The special wild mushroom, cream and woodland flavours of AOP Bleu d'Auvergne is said to come from the fertile, biodiverse volcanic soil where the cows graze. The curds are cut into tiny bits (the ‘coiffage’) to allow the mould, the Penicillium Roqueforti, to grow between the grains of cheese.
Bleu d’Auvergne is associated with Antoine Roussel, a native of Auvergne who went to Rouen to do an internship in a pharmacy. Roussel came from a cheese making village, where they knew how to make blue cheese, but for some mysterious reason it didn’t always come out right.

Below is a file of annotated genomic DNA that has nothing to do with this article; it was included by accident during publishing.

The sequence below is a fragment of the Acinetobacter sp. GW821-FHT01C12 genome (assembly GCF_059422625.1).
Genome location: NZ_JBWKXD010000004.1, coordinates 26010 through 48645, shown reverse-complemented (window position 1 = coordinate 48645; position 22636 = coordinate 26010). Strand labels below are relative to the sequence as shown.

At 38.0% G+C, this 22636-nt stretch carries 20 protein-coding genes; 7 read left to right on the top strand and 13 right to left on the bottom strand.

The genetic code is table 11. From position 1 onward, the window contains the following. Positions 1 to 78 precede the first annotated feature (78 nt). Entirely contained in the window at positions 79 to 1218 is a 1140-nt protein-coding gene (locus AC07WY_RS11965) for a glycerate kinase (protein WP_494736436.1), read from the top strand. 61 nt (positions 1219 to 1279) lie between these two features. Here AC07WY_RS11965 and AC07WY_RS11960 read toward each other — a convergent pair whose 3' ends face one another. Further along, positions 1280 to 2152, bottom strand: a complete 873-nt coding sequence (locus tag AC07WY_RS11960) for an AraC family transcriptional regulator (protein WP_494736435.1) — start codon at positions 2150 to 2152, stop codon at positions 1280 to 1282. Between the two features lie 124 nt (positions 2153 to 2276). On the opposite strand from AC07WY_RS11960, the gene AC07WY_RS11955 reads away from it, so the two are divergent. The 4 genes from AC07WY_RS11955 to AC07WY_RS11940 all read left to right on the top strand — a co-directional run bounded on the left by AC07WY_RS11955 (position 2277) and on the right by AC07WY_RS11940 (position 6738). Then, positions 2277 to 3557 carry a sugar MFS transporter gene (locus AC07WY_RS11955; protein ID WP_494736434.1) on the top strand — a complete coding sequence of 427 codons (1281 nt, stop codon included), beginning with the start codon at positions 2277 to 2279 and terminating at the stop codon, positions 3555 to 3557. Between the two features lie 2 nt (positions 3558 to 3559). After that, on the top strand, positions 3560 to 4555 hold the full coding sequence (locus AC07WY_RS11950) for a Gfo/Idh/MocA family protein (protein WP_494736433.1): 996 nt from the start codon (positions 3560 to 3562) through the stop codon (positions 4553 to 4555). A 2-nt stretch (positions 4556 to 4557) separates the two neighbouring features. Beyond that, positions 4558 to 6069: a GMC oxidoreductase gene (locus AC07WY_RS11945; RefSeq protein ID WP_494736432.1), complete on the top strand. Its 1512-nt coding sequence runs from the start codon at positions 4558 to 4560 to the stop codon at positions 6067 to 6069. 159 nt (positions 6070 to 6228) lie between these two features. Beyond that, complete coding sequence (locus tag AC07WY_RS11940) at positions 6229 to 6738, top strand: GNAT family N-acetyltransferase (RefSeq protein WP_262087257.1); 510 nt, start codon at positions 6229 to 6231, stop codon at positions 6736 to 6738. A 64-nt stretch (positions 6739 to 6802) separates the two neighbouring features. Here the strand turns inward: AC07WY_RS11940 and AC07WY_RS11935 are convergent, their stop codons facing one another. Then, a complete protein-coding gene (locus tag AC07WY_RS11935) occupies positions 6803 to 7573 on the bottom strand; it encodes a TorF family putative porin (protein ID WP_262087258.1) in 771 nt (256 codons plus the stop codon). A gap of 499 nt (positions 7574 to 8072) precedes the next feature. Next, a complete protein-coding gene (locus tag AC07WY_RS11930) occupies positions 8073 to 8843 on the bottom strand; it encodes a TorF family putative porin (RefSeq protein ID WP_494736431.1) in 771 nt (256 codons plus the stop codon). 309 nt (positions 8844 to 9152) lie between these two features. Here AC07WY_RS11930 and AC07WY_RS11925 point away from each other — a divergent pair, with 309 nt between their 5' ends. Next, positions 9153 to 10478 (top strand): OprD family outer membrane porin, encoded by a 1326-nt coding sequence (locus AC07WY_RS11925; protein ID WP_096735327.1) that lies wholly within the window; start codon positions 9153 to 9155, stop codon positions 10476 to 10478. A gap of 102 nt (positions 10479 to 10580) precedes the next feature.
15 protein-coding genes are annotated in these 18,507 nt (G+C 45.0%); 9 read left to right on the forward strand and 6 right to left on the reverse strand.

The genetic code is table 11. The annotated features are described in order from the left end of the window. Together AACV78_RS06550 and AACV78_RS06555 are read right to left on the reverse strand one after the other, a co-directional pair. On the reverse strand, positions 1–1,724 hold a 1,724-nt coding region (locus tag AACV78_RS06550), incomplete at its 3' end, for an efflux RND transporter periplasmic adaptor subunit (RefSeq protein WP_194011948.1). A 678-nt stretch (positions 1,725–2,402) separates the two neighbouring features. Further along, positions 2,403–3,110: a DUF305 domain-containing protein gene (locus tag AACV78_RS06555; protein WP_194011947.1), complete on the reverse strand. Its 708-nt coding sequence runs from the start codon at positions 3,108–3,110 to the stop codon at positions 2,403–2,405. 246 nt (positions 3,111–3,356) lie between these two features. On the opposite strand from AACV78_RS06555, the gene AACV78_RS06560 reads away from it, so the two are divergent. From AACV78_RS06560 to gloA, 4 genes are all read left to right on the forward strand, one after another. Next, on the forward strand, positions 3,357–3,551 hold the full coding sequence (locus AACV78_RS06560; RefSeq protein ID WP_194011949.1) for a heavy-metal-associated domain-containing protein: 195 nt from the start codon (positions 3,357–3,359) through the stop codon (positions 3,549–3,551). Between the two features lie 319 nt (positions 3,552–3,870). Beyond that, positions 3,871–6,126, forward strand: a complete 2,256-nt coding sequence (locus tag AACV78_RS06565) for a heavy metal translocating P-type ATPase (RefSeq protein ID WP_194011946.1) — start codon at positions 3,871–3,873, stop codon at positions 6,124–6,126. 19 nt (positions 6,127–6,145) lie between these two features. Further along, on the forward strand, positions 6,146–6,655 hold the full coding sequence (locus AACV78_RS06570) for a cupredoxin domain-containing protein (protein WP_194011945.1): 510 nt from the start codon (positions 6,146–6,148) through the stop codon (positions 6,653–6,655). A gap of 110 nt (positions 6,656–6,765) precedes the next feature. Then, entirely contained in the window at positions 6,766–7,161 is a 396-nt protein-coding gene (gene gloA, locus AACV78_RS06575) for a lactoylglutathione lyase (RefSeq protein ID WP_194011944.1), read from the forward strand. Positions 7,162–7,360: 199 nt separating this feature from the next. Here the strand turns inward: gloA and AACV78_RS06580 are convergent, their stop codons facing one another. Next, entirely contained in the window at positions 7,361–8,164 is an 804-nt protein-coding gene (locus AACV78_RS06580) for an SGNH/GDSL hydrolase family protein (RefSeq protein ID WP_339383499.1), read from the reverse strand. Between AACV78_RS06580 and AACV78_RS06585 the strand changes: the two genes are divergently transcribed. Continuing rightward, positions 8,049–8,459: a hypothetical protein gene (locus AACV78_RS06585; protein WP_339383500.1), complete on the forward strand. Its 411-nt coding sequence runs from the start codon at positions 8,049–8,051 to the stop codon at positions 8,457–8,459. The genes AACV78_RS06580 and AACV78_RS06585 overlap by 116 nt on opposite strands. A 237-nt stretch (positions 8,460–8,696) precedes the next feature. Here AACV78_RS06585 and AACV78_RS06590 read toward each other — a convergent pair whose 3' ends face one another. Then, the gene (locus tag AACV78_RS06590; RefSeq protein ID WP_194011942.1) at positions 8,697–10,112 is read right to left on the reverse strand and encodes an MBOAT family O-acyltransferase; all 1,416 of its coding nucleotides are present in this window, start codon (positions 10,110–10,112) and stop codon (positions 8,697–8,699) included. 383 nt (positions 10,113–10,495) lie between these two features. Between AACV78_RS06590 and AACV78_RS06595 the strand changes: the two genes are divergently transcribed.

While working in the pharmacy he noticed how mould formed on rye bread and thought to use some of the blue powder from the mould—which worked, but only on the surface of the cheese. But in 1854, he had the idea of piercing the paste with knitting needles to create holes in the middle, and it worked a treat. It’s been AOP since 1975 and sold all over France.
Image by Coyau